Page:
Episode 18: How to Handle Feeling Powerless

The simple truth is that every marriage has a high desire partner and a low desire partner. One spouse will want sex more than the other.

This dynamic creates the situation where the low desire partner will control sex, so if you’re the high desire partner, how do you handle the feelings of powerlessness that come along with this?

That’s today’s show.

Show topics:

  • High desire and low desire
  • Creating a better you


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  1. Kristin says

    On the selfishness question….I’m thinking there’s a difference between being selfish to the exclusion of others and being self-attentive or self-soothing or self-aware. Lately my husband has been more focused on getting his needs met and less hesitant to speak openly about what he doesn’t like about me. And even though it stings for a second, I am finding myself more attracted to him in those moments. I think it’s because its very clear where he ends and I begin, and I find the clarity of the boundaries comforting as well as exhilarating. Its funny, though – if you’d asked me a year ago “do you wish your husband were more or less selfish?” I would have definitely said less. Now I see that “being selfish” doesn’t mean the other person has to lose.

  2. Rob says

    I realize that this is a late post to the Podcast, but I am a new listener to the program. I understand the theory involved with “being the best you” and the ripple effect of positivity it is supposed to have on the relationship. I have a few issues and I’m not sure if you have covered them since this show was posted.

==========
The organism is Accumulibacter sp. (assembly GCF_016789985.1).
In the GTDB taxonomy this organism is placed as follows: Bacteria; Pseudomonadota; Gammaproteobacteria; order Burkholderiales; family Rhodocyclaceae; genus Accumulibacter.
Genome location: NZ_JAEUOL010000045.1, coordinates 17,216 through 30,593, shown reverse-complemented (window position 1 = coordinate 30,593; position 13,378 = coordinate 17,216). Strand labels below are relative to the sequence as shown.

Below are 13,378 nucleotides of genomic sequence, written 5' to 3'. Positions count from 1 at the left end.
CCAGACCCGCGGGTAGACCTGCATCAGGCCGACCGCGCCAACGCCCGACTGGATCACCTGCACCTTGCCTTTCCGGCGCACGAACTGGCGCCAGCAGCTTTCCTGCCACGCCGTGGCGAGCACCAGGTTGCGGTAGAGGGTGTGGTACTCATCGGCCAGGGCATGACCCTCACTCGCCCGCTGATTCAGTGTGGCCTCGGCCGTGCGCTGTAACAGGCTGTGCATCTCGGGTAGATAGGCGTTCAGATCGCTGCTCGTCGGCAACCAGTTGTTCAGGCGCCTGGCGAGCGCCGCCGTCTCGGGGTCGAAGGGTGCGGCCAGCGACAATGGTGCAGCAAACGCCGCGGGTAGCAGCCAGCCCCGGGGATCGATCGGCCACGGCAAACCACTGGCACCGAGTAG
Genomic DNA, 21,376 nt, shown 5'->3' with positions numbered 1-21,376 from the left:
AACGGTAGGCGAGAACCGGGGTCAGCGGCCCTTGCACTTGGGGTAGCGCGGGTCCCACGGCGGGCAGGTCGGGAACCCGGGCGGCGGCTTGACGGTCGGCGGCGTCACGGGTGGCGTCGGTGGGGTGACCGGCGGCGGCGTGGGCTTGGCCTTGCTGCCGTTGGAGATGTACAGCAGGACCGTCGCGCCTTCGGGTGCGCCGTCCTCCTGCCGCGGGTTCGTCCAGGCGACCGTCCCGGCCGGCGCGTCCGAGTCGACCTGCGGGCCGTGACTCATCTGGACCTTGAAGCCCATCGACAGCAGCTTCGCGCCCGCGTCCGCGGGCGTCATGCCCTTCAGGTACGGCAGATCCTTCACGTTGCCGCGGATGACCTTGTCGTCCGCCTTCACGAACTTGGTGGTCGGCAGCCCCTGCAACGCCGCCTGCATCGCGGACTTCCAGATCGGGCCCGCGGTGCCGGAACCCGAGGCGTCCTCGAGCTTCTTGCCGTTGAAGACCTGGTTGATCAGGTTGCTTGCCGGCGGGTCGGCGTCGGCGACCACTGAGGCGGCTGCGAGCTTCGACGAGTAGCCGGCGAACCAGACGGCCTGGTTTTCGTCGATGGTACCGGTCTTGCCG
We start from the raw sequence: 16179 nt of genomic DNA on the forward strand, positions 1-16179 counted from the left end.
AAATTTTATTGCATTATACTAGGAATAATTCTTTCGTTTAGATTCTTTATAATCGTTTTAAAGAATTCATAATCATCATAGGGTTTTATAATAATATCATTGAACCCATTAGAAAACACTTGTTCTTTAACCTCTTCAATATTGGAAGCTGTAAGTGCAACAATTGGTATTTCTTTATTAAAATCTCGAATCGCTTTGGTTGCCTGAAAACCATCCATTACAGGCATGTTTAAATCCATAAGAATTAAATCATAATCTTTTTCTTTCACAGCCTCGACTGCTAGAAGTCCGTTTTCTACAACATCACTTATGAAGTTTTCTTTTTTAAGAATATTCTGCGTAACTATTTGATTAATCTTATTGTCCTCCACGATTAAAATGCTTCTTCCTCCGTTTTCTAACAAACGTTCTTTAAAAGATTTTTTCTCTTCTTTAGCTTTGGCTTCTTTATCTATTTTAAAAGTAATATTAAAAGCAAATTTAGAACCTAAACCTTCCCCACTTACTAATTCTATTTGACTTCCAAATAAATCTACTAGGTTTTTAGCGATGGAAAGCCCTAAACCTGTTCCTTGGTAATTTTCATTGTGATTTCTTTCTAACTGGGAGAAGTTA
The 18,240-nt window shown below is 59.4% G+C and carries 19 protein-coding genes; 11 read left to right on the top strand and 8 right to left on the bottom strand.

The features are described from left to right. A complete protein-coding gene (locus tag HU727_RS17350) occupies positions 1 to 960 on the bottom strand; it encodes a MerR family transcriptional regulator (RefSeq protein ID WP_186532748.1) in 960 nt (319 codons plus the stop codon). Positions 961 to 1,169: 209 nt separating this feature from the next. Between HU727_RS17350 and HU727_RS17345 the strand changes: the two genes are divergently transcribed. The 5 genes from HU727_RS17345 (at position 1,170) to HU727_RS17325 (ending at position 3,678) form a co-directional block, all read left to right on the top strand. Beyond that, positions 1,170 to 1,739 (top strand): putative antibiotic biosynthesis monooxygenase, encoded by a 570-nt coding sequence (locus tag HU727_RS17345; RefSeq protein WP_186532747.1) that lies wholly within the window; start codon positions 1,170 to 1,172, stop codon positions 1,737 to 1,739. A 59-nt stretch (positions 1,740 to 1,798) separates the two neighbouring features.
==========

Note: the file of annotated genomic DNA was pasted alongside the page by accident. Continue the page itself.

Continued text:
1) When being the best you becomes the new normal and is still taken for granted, what does one do then?
    2) How do you continue to be the best you while facing a empty feeling in the relationship? What support is there for this process?
    3) Isn’t being the best you and standing up for integrity dangerously close to doing so with an attachment on it positively impacting or improving the relationship?
    4) How does one stay interested in a relationship with a non-affectionate or emotionally unavailable partner? (Case in point, in my situation moving from orbiter to non orbit has changed nothing and I find that I am losing interest in continuing the relationship.)
    5) What if your partner ultimately does not respond to you increasing your “sex-rank” or your differentiation process? Is this a more healthy form of growing a part?

    • Corey says

      Hey Rob, welcome.

      You bring up some great questions. Some of which will make for great future shows. To sum up my thoughts initially, we are forever in the process of becoming, so we will create new levels of normal, then grow, create a new level of normal, grown, … you get the idea. If as you grow you are being rejected by your spouse, then the relationship is going to fall apart. Unfortunately this is a dynamic in every system. You can still choose to stay, but it has to be your choice.

      Usually as part of this process, one of your levels of growth will bring about critical mass for your spouse and they’ll either work to get you back to the way things were, grow themselves, or the relationship falls apart. There’s more about this idea here: http://simplemarriage.net/playground/

      Keep listening for more answers in upcoming shows.

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